This philosophy/psychology work on character and aging is not a self-help book but rather a self-perception book--philosophical, wise, and deep. "What does aging serve? What is its point?" asks James Hillman, and proceeds to examine those questions fully. The loss of short-term memory, for example, enables us to better recall the past and review our lives. "On the one hand, brain cells may be flaking off like autumn leaves in a deciduous forest; on the other hand, a clearing is being made, leaving more space for occasional birds to alight." Hillman also likens short-term memory loss to a warehouse packed full of the inventory of life, emptying the latest files "to preserve enough emotional space for evaluating what has been there for a long time." Other aging markers also have benefits for character, reflection, and imagination. We wake up at night not only because our old bodies have to urinate, for example, but also because our minds are open to the wonders and mysteries of night.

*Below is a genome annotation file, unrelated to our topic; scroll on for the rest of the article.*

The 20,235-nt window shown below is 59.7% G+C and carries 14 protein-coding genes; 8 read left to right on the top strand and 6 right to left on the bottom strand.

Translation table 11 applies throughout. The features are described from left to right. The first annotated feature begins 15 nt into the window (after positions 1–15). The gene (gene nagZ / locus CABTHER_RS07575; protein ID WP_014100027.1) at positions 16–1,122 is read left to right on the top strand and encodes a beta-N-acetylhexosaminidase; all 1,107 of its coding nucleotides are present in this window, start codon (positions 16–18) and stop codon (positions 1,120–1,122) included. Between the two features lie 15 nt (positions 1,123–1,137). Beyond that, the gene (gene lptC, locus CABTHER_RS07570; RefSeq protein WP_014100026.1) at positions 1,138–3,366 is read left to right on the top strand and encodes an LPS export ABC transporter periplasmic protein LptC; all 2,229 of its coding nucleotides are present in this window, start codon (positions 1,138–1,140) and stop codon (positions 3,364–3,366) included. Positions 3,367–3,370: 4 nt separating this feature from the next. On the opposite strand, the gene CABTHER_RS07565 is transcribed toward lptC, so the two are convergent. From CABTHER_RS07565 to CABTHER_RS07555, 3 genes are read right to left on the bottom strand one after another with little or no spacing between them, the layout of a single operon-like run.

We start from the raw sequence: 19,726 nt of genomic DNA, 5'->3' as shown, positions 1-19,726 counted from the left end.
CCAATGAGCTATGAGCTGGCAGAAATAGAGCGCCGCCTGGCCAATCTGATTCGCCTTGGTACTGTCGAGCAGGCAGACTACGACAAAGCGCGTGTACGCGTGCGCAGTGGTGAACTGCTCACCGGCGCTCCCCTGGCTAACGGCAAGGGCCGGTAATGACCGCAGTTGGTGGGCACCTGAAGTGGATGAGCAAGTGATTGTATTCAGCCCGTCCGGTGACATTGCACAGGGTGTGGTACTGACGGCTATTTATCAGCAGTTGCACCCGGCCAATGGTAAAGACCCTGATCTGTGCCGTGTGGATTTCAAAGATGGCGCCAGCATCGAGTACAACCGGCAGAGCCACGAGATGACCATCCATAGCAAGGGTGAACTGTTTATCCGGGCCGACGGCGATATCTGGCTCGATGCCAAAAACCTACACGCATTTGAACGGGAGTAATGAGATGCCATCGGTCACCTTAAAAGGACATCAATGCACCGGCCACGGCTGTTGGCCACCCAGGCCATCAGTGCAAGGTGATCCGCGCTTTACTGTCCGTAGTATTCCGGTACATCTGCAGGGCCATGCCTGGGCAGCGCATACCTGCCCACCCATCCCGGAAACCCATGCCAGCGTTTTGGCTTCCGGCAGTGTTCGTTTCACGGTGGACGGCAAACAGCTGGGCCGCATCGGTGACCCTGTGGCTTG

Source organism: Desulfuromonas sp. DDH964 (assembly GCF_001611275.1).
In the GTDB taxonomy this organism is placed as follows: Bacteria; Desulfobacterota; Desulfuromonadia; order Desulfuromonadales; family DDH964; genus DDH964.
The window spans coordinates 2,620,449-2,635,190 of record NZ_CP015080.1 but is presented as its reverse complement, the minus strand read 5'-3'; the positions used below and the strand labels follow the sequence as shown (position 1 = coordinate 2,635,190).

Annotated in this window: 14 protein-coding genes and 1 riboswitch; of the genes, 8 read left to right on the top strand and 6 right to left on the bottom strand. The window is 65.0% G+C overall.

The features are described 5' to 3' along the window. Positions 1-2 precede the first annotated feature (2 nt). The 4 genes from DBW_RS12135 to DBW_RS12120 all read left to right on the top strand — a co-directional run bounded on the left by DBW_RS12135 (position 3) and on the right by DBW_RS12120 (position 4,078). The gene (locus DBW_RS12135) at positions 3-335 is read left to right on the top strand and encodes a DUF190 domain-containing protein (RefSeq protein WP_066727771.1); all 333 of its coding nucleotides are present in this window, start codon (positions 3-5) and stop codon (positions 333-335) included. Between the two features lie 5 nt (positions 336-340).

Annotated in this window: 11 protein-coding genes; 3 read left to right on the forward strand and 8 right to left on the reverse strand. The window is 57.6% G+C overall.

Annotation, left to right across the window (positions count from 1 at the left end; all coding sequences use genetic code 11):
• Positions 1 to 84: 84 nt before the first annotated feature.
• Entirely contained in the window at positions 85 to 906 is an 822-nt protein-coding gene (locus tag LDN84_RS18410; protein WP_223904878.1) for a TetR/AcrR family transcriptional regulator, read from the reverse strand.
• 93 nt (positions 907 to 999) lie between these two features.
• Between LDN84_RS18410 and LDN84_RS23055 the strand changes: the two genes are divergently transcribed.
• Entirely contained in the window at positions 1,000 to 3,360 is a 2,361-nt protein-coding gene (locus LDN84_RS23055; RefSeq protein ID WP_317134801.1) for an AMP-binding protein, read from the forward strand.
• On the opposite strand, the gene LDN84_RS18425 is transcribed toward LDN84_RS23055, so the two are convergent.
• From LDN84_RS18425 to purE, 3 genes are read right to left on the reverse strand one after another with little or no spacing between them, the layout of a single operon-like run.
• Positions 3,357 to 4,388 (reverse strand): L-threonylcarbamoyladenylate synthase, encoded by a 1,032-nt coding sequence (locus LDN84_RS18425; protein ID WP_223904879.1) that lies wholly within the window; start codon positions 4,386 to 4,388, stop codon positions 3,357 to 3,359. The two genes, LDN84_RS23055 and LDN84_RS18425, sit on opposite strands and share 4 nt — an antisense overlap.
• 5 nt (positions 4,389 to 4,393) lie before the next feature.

Hillman discusses the three major changes that character undergoes in later life. First is "lasting," which is the desire to live as long as possible. Next is "leaving," where we change from holding on to letting go, and our character becomes more exposed and confirmed. The final stage is "left": "what is left after you have left," and Hillman interweaves all the connotations of that word. --Joan Price

From Publishers Weekly